As the Strassel column notes, "the agency is going to get hit from all sides," which will at a minimum complicate implementation of the EPA rules.

Then there are the leaked Climategate e-mails, inviting challenge to the science, and a related column by a Colorado State professor of Atmospheric Science said of the international climate conspiracy:

This conspiracy would become much more manifest if all the e-mails of the publicly funded climate research groups of the US and of foreign governments were ever made public.

Never underestimate the desire of Congress to run with a bad idea, but the EPA's stake in the ground, added to the Climategate issue and a very close House vote, may have handed some Democrat Senators a breather from an unpalatable vote on cap-and-trade in an already difficult election year.

To borrow from Robert Burns:

The best laid schemes o' mice and central planners...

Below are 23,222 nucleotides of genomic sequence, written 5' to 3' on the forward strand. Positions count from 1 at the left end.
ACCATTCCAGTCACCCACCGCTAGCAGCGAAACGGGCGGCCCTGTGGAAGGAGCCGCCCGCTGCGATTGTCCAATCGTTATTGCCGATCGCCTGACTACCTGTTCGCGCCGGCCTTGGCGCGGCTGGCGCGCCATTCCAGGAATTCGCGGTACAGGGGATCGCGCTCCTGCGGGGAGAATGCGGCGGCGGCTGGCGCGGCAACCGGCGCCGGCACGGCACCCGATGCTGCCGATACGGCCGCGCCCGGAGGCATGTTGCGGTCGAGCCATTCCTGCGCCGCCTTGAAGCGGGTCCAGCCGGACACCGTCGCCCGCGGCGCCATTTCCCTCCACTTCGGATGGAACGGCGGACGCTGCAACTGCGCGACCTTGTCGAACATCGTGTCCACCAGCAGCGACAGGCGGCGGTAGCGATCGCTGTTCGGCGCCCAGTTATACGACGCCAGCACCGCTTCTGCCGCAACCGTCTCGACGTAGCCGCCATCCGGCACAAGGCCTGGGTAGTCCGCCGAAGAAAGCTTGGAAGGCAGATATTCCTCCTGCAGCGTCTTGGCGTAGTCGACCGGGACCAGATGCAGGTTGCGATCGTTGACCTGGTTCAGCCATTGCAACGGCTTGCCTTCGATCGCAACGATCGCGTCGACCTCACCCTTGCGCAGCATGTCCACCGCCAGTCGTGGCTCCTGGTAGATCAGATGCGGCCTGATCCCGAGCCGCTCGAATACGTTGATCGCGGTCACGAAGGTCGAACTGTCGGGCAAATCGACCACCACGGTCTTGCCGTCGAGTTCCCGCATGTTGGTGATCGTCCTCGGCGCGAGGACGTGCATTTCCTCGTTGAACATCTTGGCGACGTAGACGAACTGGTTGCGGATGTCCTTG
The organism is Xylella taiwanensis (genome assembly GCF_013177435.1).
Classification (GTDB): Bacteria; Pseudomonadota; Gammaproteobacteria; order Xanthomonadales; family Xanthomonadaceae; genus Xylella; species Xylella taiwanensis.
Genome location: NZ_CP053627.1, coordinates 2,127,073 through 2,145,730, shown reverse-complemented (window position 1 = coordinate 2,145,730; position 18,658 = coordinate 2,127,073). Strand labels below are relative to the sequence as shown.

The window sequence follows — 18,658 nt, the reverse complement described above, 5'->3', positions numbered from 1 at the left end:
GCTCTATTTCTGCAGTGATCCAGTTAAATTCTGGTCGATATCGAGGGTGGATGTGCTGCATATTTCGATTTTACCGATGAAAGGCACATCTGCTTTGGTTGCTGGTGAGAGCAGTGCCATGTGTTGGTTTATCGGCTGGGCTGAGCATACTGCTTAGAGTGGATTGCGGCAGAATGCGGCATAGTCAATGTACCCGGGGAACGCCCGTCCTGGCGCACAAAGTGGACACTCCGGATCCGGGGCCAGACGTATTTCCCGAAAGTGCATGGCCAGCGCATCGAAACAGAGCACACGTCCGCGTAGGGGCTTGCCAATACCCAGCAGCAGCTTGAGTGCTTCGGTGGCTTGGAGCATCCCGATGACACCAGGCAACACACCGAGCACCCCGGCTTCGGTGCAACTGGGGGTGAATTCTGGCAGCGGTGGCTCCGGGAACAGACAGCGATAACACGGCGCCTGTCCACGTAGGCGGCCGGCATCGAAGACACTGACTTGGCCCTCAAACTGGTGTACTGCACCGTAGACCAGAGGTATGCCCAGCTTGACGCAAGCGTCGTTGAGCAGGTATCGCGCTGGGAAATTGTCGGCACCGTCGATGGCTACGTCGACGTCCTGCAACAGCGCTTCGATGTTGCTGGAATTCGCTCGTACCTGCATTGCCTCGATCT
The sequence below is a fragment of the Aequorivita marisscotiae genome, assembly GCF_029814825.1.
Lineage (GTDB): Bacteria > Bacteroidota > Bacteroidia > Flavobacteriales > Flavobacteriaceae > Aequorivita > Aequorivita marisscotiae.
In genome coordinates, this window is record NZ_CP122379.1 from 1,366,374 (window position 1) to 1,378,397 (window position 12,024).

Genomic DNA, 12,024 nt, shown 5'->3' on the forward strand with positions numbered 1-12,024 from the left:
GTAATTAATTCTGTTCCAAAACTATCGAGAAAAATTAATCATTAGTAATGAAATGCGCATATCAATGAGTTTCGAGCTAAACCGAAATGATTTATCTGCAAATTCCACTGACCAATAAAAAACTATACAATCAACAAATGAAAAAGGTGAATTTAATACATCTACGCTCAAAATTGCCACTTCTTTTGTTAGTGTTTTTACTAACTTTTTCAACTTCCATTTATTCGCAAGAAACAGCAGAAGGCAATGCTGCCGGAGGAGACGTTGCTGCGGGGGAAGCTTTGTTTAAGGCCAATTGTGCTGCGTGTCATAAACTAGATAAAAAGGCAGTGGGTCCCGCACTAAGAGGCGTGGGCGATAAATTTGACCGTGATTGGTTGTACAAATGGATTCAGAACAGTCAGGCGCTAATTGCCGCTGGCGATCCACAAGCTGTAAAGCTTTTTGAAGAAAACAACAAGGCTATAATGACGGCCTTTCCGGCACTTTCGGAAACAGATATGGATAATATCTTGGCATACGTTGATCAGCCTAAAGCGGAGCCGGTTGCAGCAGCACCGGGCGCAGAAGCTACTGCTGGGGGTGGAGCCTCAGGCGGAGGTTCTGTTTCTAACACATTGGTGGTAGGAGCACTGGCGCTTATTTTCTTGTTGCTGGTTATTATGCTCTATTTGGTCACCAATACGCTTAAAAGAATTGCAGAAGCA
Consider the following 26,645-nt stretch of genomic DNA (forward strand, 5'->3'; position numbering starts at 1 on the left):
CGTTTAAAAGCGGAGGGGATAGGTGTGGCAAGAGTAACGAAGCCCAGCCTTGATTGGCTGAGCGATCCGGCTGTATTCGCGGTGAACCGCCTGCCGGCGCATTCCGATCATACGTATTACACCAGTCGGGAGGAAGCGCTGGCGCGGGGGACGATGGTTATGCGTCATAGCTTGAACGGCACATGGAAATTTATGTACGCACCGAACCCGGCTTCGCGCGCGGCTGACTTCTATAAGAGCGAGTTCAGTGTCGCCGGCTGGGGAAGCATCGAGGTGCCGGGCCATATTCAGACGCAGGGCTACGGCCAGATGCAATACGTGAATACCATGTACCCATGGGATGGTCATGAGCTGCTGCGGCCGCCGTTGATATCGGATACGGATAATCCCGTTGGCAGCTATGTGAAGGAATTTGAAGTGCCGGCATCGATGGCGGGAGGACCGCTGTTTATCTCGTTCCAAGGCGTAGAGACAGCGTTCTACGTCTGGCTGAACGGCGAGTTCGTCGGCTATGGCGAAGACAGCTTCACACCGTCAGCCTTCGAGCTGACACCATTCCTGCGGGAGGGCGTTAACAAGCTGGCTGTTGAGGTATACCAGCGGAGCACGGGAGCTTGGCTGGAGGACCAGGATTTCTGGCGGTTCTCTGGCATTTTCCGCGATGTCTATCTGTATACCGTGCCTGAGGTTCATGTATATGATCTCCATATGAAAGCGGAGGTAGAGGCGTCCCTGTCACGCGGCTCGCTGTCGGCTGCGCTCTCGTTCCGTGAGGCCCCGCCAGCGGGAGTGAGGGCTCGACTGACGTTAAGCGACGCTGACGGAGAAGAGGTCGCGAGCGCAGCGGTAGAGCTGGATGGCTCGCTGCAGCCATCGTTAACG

The EPA's threat to impose greenhouse gas regulations, hanging like a Sword of Damocles over Congress, may have backfired.

The Obama administration's announcement of the EPA "endangerment finding" for CO2, timed to coincide with the start of the Copenhagen climate talks, was intended to allow the President to claim his country was on board with the international climate agenda.  However, the EPA may have inadvertently given Congress an out on cap-and-trade legislation. 

Kimberly Strassel's Wall Street Journal column, descriptively titled "The EPA's Carbon Bomb Fizzles" paints an intriguing scenario:

In the high-stakes game of chicken the Obama White House has been playing with Congress over who will regulate the earth's climate, the president's team just motored into a ditch. So much for threats...

President Obama, having failed to get climate legislation, didn't want to show up to the Copenhagen climate talks with a big, fat nothing. So the EPA pulled the pin. In doing so, it exploded its own threat.